Personally, I think that most people simply haven't wrapped their head around the fact that there is no canvas at all. All the pixels you see before you are really only points of light, and there is no page (web or other). There is no canvas. We still draw pictures, and we still marry them to words, but those are actions, and the actions themselves are not comics. They are acts of creation. What is created in the case of webcomics, however, is something intangible. We can see them, but we can't touch them.
One of the things that fascinates me about artists working in CG, is that there is no artifact that they can point to afterwards to say "this is a comic". They can direct you to a URL on the world wide web, and you can read what they've put there, but essentially you are reading something which does not exist in any tangible way beyond the experience of reading it.
That's the main problem with making money from webcomics. We are attached to the idea of paying for things we can hold in our hand. I think that's probably what scares music people so much... if music becomes something that you listen to, but not something you can physically hold in your hand (in the shape of a compact disc, cassette tape, or LP), what are you paying for?...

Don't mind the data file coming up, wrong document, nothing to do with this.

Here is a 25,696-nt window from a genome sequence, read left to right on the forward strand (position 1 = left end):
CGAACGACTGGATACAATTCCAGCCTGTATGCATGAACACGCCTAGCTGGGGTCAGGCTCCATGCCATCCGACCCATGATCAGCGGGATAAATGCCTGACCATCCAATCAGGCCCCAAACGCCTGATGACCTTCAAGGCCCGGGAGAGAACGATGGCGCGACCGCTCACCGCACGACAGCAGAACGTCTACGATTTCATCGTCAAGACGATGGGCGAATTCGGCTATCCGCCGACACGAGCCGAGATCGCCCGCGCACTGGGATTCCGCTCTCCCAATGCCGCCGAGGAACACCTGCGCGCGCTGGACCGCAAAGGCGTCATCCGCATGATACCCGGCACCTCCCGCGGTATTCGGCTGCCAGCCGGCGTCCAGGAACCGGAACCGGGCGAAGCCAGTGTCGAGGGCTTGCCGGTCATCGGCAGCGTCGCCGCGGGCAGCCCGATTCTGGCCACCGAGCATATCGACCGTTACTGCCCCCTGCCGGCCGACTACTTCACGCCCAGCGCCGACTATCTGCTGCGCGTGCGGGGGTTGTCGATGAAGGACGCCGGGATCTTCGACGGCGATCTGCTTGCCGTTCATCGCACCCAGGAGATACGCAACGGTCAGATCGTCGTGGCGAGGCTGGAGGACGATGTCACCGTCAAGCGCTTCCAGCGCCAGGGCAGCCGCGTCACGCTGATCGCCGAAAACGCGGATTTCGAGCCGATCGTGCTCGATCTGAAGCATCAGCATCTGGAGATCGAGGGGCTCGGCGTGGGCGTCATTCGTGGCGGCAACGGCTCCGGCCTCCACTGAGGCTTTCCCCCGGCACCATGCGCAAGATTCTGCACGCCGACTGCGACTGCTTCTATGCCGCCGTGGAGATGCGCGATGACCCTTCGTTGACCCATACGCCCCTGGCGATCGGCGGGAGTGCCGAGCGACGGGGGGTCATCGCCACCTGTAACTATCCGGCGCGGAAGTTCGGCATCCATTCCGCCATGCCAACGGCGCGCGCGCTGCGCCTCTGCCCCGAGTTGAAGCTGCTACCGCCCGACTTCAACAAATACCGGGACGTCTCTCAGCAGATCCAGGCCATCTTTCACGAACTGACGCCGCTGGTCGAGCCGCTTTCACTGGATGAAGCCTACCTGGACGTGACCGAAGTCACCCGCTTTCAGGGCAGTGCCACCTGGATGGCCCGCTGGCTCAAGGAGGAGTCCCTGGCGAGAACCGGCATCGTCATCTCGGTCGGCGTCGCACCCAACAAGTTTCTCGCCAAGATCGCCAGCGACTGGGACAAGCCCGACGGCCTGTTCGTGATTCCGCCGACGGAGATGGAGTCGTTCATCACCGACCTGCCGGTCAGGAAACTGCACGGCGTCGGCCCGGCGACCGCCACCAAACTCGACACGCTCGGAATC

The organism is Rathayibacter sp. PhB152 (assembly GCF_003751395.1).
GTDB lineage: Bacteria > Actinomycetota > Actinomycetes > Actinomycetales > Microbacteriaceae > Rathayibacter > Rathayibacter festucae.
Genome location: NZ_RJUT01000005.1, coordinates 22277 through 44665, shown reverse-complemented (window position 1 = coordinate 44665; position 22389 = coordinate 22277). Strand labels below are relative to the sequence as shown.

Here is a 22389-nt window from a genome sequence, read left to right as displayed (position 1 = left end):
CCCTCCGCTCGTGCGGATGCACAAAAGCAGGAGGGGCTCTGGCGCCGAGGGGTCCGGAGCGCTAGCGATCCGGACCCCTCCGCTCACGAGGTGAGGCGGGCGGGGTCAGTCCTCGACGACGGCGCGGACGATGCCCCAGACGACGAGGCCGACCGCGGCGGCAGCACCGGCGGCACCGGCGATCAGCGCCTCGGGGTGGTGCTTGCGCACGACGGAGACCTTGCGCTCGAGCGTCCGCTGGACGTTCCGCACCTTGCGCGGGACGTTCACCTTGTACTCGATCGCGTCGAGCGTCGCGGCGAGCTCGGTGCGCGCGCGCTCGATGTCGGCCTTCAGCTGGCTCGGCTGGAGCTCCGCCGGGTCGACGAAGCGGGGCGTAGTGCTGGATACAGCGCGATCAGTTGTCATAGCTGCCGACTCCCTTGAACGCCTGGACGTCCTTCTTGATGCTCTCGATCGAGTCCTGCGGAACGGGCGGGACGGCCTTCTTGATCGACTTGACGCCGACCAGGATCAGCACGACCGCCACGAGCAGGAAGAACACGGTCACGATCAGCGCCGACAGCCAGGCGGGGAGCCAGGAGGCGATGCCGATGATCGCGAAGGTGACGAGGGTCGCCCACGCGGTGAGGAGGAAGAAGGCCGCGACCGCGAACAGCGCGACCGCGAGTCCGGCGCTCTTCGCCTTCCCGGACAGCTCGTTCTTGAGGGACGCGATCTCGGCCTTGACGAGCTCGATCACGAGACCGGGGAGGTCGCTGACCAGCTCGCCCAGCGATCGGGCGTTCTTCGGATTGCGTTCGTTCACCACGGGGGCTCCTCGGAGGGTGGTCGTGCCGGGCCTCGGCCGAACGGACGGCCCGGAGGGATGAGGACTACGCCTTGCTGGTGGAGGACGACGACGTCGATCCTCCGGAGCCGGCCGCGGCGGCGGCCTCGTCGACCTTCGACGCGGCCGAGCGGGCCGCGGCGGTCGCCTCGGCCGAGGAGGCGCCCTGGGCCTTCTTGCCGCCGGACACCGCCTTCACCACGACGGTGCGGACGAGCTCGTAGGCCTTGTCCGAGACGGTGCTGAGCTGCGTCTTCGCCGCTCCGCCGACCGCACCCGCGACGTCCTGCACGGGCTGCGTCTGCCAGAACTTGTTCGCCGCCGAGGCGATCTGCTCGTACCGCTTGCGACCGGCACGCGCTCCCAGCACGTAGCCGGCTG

We're paying for the experience. And if the experience is what is really valuable, then all those silly pieces of paper and plastic that distributors try to pass off as music are really just separating us from the actual experience.
Don't get me wrong. I love print comics. I am a graphic novel hound, and I love the physicallity of books, but there is a shift in our culture right now away from things you can hold, or fold, or stack, towards experiences. When that bit of evolution trickles down to comics (which I think it's begun to), then maybe we will see people "paying" webcomics artists for the "experience" of sharing in someone else's unique vision.
Until that gets into high gear - and I think we may have a while to wait yet - I just hope that enough people will stay keen, and continue to poke holes in the canvas until we can see clear through to the other side.
Maybe we should get JustinPie and Eric Millikin in here, and have them duke it out. what do you think?
Submitted by Xaviar Xerexes on November 18, 2003 - 12:44
Penny Arcade announced its fifth year anniversary yesterday. As Gabe put it on their website:
Wow thatâ€™s right, it has been five years. Not bad for a couple of guys who donâ€™t even know Frank Cho.